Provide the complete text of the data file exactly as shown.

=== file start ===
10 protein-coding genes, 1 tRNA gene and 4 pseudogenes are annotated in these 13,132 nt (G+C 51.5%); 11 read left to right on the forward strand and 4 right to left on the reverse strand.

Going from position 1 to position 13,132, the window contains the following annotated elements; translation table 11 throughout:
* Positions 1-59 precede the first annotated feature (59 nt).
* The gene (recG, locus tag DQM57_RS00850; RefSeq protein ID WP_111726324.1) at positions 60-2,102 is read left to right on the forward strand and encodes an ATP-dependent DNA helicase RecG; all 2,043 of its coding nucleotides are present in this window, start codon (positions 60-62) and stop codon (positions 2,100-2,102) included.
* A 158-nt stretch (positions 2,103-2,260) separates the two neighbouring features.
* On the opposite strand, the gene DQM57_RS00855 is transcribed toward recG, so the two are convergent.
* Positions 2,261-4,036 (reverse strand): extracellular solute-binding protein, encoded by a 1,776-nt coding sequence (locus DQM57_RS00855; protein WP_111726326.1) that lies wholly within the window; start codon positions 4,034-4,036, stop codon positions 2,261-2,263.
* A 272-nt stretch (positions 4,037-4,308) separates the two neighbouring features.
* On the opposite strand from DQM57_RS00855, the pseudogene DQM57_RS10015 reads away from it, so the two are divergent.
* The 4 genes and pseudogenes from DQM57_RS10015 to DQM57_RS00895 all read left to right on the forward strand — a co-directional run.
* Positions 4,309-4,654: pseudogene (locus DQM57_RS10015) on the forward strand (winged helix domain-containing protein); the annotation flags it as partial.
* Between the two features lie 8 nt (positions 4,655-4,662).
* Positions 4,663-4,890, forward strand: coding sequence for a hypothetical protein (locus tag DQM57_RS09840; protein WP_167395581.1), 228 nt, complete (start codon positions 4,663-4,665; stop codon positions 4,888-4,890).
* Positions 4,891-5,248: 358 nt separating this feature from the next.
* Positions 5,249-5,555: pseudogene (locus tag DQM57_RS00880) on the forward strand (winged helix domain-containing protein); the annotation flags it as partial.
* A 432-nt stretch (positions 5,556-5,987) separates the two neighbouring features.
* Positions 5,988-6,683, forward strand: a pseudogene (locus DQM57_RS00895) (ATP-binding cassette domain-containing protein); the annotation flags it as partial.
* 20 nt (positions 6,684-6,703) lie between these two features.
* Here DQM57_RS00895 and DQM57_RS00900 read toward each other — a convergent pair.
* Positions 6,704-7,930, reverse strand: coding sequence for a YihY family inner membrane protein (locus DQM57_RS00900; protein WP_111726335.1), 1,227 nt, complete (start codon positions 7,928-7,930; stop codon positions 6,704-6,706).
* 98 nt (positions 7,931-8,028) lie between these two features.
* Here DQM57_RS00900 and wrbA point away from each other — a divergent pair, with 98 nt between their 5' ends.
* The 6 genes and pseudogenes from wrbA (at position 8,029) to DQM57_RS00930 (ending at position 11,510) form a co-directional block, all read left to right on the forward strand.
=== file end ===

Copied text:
10 protein-coding genes, 1 tRNA gene and 4 pseudogenes are annotated in these 13,132 nt (G+C 51.5%); 11 read left to right on the forward strand and 4 right to left on the reverse strand.

Going from position 1 to position 13,132, the window contains the following annotated elements; translation table 11 throughout:
* Positions 1-59 precede the first annotated feature (59 nt).
* The gene (recG, locus tag DQM57_RS00850; RefSeq protein ID WP_111726324.1) at positions 60-2,102 is read left to right on the forward strand and encodes an ATP-dependent DNA helicase RecG; all 2,043 of its coding nucleotides are present in this window, start codon (positions 60-62) and stop codon (positions 2,100-2,102) included.
* A 158-nt stretch (positions 2,103-2,260) separates the two neighbouring features.
* On the opposite strand, the gene DQM57_RS00855 is transcribed toward recG, so the two are convergent.
* Positions 2,261-4,036 (reverse strand): extracellular solute-binding protein, encoded by a 1,776-nt coding sequence (locus DQM57_RS00855; protein WP_111726326.1) that lies wholly within the window; start codon positions 4,034-4,036, stop codon positions 2,261-2,263.
* A 272-nt stretch (positions 4,037-4,308) separates the two neighbouring features.
* On the opposite strand from DQM57_RS00855, the pseudogene DQM57_RS10015 reads away from it, so the two are divergent.
* The 4 genes and pseudogenes from DQM57_RS10015 to DQM57_RS00895 all read left to right on the forward strand — a co-directional run.
* Positions 4,309-4,654: pseudogene (locus DQM57_RS10015) on the forward strand (winged helix domain-containing protein); the annotation flags it as partial.
* Between the two features lie 8 nt (positions 4,655-4,662).
* Positions 4,663-4,890, forward strand: coding sequence for a hypothetical protein (locus tag DQM57_RS09840; protein WP_167395581.1), 228 nt, complete (start codon positions 4,663-4,665; stop codon positions 4,888-4,890).
* Positions 4,891-5,248: 358 nt separating this feature from the next.
* Positions 5,249-5,555: pseudogene (locus tag DQM57_RS00880) on the forward strand (winged helix domain-containing protein); the annotation flags it as partial.
* A 432-nt stretch (positions 5,556-5,987) separates the two neighbouring features.
* Positions 5,988-6,683, forward strand: a pseudogene (locus DQM57_RS00895) (ATP-binding cassette domain-containing protein); the annotation flags it as partial.
* 20 nt (positions 6,684-6,703) lie between these two features.
* Here DQM57_RS00895 and DQM57_RS00900 read toward each other — a convergent pair.
* Positions 6,704-7,930, reverse strand: coding sequence for a YihY family inner membrane protein (locus DQM57_RS00900; protein WP_111726335.1), 1,227 nt, complete (start codon positions 7,928-7,930; stop codon positions 6,704-6,706).
* 98 nt (positions 7,931-8,028) lie between these two features.
* Here DQM57_RS00900 and wrbA point away from each other — a divergent pair, with 98 nt between their 5' ends.
* The 6 genes and pseudogenes from wrbA (at position 8,029) to DQM57_RS00930 (ending at position 11,510) form a co-directional block, all read left to right on the forward strand.